Love and marriage in many ways are antithetical. One is a bolt of lightning, an epiphany. And the other is planting, tilling, tending. It’s hard work.
He is just a boy when he meets her.
Mourning a lost love but still committed. To the cause, to the mission, and to his new wife.
She is an enigma. Cooly polite and impeccably capable.
He knows it is foolish, but he thinks he could love her.
He might already.
America is bright lights and endless choice.
He quite likes it.
He would never say that outloud, but then he hardly needs to. Elizabeth knows, and she loathes him for it.
Sometimes, he wants to shake her and shout: I would never betray my country.
He thought having children might change things.
In a way, it does.
Elizabeth loves them. Cares for them more than she wants to.
It endears him.
And they are a family. No matter what she might say.
He knows it is true. (She does too.)
But between them, their marriage…
It is frustrating how much the distance still lingers. Every time it cedes a little, it ruptures all over again.
He decides quickly.
In truth, it was not much of a choice.
Timoshev raped his wife. He has killed people for far less.
She stands across from him, in their stifling garage.
Her eyes are wide open. She is in shock, disbelief.
He holds her gaze, hopes that she might finally understand.
He would do anything for her.
She leans across the passenger seat. Kisses him with a tenderness that he has spent years dreaming of.
They have had moments before, when something resembling real affection has passed between them.
But the way Elizabeth looks at him now, the softness in the corners of her eyes, she has never given herself to him like this.
So open. So vulnerable.
This time, it is different.
She asks him if he would leave with Martha. Go back home without her.
The thought is unfathomable to him. And so he tells her.
It’s not like that. At all.
She claims that she knows.
He doubts that she does.
For him, it has always been her, and only her.
That isn’t going to change.
He asks her to come home, and she says she cannot do it.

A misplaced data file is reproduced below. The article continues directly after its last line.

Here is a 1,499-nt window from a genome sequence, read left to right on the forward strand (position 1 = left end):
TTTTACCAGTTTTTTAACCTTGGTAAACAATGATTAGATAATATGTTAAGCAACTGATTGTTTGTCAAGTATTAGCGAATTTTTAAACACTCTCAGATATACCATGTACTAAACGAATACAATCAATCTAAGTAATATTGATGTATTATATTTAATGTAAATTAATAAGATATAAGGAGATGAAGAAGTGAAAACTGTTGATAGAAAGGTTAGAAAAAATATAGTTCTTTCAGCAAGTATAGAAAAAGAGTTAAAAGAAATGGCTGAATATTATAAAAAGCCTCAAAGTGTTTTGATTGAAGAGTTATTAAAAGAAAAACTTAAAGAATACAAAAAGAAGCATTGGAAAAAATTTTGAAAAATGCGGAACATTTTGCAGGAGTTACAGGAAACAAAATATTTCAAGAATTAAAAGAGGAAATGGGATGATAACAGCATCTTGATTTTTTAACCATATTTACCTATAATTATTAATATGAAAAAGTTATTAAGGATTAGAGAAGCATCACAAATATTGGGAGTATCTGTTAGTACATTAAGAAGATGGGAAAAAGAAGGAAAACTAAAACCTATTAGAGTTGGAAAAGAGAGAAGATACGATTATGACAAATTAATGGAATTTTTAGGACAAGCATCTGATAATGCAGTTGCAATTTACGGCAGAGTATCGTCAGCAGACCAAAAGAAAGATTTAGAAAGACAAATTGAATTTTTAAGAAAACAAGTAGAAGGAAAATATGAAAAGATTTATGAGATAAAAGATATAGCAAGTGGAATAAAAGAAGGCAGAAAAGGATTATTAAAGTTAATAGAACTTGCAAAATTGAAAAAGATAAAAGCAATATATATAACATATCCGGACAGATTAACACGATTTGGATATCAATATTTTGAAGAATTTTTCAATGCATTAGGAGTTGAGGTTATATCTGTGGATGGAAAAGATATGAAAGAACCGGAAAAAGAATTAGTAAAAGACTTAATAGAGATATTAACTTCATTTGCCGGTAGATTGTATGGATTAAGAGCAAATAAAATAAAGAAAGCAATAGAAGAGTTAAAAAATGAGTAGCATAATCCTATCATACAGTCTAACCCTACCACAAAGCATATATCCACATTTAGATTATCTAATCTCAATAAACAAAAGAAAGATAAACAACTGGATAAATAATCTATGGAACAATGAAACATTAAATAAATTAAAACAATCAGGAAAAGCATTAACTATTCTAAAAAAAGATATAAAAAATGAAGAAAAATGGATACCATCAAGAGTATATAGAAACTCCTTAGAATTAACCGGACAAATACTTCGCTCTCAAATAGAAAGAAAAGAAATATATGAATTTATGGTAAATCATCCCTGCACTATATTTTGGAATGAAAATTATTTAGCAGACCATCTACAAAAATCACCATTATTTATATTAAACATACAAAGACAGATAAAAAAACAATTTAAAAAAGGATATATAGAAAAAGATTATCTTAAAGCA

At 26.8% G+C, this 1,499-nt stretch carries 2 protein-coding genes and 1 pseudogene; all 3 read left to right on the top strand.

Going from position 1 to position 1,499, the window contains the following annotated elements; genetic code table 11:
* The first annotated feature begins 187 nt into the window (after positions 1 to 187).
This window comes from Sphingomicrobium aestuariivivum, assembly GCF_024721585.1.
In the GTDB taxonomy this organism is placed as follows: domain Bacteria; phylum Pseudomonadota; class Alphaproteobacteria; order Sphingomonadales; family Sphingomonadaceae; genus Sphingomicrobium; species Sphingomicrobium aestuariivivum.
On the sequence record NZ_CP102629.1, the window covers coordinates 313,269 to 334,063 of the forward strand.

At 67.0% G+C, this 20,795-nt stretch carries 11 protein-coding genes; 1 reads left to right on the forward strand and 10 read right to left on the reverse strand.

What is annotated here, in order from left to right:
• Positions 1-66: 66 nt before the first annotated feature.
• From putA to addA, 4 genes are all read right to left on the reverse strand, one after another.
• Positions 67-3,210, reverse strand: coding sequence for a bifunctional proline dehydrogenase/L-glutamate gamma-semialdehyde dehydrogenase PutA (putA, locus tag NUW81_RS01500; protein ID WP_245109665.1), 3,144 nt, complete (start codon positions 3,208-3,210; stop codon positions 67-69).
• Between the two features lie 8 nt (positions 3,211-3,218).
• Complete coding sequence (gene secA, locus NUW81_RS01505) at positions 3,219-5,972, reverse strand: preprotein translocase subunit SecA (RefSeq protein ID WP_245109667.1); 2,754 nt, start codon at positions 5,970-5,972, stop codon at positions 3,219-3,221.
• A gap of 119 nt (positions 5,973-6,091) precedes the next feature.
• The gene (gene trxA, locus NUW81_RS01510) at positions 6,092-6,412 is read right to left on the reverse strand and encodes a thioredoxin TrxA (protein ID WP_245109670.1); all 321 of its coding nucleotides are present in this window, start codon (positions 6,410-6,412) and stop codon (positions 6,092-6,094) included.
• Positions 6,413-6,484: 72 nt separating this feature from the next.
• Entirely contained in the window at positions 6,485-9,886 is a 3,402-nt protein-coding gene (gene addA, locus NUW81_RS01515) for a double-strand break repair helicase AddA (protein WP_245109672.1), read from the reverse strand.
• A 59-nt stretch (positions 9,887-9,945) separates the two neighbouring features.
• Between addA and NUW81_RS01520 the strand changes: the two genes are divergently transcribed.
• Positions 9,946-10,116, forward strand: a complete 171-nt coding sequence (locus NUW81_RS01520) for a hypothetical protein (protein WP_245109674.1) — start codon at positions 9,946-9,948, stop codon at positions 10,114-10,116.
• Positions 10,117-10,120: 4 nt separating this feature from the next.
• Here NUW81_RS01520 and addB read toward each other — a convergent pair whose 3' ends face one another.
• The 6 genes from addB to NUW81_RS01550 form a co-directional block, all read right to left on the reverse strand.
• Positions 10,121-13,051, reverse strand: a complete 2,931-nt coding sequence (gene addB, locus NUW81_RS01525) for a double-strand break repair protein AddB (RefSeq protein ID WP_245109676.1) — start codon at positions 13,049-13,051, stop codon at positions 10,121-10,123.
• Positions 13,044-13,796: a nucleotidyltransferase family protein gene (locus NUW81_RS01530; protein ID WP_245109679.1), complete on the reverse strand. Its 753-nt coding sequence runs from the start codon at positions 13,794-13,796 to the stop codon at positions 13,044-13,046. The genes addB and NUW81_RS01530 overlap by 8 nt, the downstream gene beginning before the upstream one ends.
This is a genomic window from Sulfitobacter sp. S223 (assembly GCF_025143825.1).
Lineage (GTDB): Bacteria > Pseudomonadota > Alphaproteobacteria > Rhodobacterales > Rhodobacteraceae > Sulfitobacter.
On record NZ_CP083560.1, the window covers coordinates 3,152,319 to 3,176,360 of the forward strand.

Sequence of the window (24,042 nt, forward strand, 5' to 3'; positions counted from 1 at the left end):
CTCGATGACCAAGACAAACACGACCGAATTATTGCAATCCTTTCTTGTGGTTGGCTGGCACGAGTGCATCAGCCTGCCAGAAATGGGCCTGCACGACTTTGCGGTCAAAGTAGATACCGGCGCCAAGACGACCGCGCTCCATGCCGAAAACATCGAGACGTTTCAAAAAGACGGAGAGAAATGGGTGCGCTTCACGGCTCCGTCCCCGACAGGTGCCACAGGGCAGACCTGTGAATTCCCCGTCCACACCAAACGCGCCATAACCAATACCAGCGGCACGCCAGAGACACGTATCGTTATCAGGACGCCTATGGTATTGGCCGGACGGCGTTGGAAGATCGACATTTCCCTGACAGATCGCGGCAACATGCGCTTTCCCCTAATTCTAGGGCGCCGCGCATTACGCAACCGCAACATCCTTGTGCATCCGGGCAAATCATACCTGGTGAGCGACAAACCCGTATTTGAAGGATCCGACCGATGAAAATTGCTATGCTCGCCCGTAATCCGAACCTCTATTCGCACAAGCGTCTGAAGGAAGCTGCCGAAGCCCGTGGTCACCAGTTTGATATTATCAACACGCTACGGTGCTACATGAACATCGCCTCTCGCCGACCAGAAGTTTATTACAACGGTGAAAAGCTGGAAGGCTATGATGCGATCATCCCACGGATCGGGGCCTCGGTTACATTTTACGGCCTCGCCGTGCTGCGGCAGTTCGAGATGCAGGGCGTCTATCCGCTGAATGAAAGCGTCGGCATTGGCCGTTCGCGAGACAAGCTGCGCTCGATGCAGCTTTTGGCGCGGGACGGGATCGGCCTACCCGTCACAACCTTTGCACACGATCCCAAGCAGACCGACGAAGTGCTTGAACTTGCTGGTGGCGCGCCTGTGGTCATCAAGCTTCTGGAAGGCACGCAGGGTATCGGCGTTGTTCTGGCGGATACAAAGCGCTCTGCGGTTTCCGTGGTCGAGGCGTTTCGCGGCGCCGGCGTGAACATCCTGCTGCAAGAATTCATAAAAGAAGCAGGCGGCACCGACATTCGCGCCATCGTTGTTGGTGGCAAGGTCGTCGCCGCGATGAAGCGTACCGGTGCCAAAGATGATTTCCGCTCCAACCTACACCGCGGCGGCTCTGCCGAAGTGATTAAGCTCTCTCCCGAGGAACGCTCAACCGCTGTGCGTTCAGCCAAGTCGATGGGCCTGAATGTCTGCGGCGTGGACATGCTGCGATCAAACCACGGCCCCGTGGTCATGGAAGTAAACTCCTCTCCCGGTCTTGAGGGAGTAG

She won’t let a fellow comrade die. Even if it means she dies in the process.
He’ll be damned if this is how it ends. Over a coded phone call, miles away from each.
He goes to her, and he can see it awakens something in her.
She confides to him about a cyanide pill that haunts her neckline.
He wants her to throw it away. She won’t, of course.
But she still trusts him enough to tell him. And he thinks, that for the first time in all these years, he is betraying that trust.
His old life fades away before his eyes. All of their belongings left behind. Whatever that is left, thrown into a makeshift ditch.
She removes her ring, tosses it into the pile of dirt. He does too.
He wonders what will happen if they make it to Russia. Will she leave him after all?
And then Elizabeth goes to her jean pocket, removes the remnants of that night all those years ago.
When they made vows to each other in an abandoned warehouse, crowns on their head, glowing in the candle light.
Mikhail and Nadezhda.
He can’t believe she remembered.
She hands him his ring, a faded echo of a smile on her face.
They abandon their son, and their daughter abandons them.
When he sees her on the platform, it breaks his heart. But he understands, she made her choice.
A part of him is even relieved. He isn’t sure Paige would have liked Russia.
But his wife, it will devastate her.
He acts without thinking, rushes to be with her.
They need each other; it is all they have left.
On an empty bridge overlooking Moscow, she imagines what could have been.
She is a factory worker. No, a factory manager.
She stumbles when conjuring his life, but she is sure when thinking about them .
They would have met, on a bus.
He pictures it in his mind.
A cold Sunday afternoon. He runs for the bus.
There is an empty seat, next to a beautiful woman.
He seizes it without hesitation. He smiles at her and she returns it, though shy and hesitant.
They start talking, two strangers falling in love.